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Capturing 2010 in simple strokes

Artist travels the Olympic circuit, sketching and painting events as they happen

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Spectators at the 2010 Olympic Games may have noticed that sandwiched betwixt the body-painted and cowbell-toting super fans there is a smaller, quieter type of fan.

Artist Marc Ahr has been flitting back and forth between Vancouver and Whistler for the past two weeks, attending an astounding number of events all in the name of art. You see, Ahr has carved out a unique little niche for himself: he draws and paints Olympic competitions as they happen, in real time.

This isn't Ahr's first trip to the Olympic rodeo. The 2010 Games are actually the 11th Olympics he has attended and attempted to capture with ink and paint. While he normally paints cityscapes from New York, San Francisco, Sydney, Saint Petersburg, Moscow and Tokyo, the Olympics have found a special place in his heart.

He got started with painting live in 1989 during the fall of the Berlin Wall.

"After that, I decided that it was more fun to be outside than in an office doing design or renovation or something," he said.

He quickly transitioned from the political and historical event of the fall of the wall to capturing the hope and heartbreak of sport, starting with the 1992 Winter Olympics in Albertville, France, less than 1,000 kilometres away.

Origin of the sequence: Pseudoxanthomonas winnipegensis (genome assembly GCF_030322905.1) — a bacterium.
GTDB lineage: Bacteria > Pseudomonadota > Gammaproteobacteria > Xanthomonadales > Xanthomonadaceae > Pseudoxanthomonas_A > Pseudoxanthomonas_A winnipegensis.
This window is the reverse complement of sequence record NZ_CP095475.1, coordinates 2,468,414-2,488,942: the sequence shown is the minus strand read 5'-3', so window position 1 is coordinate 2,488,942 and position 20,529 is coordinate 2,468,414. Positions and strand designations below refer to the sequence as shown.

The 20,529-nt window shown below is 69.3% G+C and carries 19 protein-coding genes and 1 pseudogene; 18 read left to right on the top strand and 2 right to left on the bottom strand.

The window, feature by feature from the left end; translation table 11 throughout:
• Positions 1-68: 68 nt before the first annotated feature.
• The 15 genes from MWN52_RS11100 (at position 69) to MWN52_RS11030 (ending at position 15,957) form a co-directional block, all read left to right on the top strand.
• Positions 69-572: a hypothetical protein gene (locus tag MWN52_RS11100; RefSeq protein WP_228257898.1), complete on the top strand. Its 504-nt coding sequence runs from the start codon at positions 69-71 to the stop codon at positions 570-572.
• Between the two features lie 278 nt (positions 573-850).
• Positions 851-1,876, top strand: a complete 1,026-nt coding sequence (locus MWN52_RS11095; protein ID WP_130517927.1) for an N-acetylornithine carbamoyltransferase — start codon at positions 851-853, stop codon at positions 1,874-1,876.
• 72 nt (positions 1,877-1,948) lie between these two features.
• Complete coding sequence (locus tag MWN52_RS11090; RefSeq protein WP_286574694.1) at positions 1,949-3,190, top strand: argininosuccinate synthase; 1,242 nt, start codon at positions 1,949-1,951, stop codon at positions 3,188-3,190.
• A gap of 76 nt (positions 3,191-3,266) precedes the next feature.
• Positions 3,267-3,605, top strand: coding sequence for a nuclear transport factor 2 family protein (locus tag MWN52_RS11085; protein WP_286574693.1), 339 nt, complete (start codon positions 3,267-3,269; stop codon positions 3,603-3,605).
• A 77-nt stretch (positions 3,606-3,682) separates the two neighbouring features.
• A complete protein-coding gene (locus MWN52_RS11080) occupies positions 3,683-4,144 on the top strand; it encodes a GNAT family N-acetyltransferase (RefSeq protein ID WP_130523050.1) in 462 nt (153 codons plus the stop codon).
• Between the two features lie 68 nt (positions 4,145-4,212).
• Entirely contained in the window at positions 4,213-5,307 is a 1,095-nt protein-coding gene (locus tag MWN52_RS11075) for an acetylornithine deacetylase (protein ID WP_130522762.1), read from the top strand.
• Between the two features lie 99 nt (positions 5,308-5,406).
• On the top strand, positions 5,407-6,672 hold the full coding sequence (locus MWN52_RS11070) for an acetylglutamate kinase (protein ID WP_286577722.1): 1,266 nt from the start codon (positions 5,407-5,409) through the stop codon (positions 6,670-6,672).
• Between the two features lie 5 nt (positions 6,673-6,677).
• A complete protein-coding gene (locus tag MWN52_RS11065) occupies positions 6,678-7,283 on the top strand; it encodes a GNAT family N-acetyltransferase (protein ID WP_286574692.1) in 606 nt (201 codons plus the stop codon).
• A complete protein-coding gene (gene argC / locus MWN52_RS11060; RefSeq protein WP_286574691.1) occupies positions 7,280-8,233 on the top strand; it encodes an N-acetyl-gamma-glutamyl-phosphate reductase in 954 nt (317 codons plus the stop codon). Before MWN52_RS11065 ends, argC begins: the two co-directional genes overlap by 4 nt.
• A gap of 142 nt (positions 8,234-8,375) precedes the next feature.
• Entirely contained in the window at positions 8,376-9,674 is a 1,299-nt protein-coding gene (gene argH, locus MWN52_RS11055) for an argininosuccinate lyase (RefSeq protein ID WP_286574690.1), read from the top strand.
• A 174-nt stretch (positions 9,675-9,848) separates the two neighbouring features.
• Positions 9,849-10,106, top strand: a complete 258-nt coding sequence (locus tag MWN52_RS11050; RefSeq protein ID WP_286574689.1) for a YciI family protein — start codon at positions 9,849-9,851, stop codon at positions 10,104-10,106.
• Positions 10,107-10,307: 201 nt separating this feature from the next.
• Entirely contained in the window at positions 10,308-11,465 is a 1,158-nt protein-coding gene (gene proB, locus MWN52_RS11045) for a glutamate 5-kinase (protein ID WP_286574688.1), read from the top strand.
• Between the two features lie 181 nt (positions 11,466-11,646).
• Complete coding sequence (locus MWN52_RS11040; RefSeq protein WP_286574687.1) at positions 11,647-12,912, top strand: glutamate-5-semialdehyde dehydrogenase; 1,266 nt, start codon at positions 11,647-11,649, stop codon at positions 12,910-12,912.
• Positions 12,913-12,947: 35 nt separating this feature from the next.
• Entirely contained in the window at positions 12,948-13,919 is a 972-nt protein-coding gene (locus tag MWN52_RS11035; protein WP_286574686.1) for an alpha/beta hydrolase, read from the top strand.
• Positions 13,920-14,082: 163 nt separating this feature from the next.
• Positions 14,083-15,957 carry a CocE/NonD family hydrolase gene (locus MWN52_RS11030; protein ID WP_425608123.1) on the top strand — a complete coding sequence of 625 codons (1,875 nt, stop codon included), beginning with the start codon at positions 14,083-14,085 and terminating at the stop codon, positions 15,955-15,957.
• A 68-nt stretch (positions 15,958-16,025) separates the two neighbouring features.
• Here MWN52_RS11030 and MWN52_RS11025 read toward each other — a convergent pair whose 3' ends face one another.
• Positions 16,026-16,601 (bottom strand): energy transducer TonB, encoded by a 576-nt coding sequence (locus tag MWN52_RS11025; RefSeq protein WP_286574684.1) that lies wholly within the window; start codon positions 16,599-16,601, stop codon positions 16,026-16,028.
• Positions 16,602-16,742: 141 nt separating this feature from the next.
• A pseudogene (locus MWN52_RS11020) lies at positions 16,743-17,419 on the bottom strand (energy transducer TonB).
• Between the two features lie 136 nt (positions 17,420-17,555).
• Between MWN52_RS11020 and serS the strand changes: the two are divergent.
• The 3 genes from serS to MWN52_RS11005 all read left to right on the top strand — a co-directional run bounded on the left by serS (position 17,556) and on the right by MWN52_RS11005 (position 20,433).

"I realized that you had to paint events, not to paint something that anybody can paint," Ahr explained.

Now, he creates original pieces on-site, sketching and painting athletes, spectators and colourful details from each venue in an attempt to capture the overall spirit of the Games. Then, he makes prints from the originals.

"The idea is not only to make the art, it's to share the art with people and do it fast, to paint it on something so they can have it before they leave! They say, 'Oh my gosh, I was here! I was at the hockey (game).'"

Each piece comes with a sense of instant gratification and personal memory, since the spectator has been at the same event and shared the same experience as the artist.

"The people, they are interested in buying something that they have shared," Ahr shrugged.

His Olympic project can be financially lucrative, though Ahr says that often depends on which country is hosting, how their athletes fare and whether their culture values art. He points out that in China, he sold only 90 to 100 prints, while in Torino, he sold a few thousand.

But in the end, he keeps coming back because it's simply fun.

"If I paint the Games it is because I love to play and you should never forget that it is a game and not work," he explained. "I hate work but love to play."

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